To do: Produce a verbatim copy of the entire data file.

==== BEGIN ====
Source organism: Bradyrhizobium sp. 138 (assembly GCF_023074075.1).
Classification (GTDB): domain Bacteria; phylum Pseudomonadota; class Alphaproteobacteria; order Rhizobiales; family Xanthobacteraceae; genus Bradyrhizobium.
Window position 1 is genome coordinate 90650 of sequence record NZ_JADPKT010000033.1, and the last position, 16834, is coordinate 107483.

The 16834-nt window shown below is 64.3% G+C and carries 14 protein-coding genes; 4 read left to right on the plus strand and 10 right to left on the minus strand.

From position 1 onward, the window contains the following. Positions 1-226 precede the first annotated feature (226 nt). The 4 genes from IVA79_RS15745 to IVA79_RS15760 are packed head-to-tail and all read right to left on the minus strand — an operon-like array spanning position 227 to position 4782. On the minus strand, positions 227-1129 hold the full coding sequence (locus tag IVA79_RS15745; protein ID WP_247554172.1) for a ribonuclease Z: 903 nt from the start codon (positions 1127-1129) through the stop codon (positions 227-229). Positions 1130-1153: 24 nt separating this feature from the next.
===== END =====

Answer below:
Source organism: Bradyrhizobium sp. 138 (assembly GCF_023074075.1).
Classification (GTDB): domain Bacteria; phylum Pseudomonadota; class Alphaproteobacteria; order Rhizobiales; family Xanthobacteraceae; genus Bradyrhizobium.
Window position 1 is genome coordinate 90650 of sequence record NZ_JADPKT010000033.1, and the last position, 16834, is coordinate 107483.

The 16834-nt window shown below is 64.3% G+C and carries 14 protein-coding genes; 4 read left to right on the plus strand and 10 right to left on the minus strand.

From position 1 onward, the window contains the following. Positions 1-226 precede the first annotated feature (226 nt). The 4 genes from IVA79_RS15745 to IVA79_RS15760 are packed head-to-tail and all read right to left on the minus strand — an operon-like array spanning position 227 to position 4782. On the minus strand, positions 227-1129 hold the full coding sequence (locus tag IVA79_RS15745; protein ID WP_247554172.1) for a ribonuclease Z: 903 nt from the start codon (positions 1127-1129) through the stop codon (positions 227-229). Positions 1130-1153: 24 nt separating this feature from the next.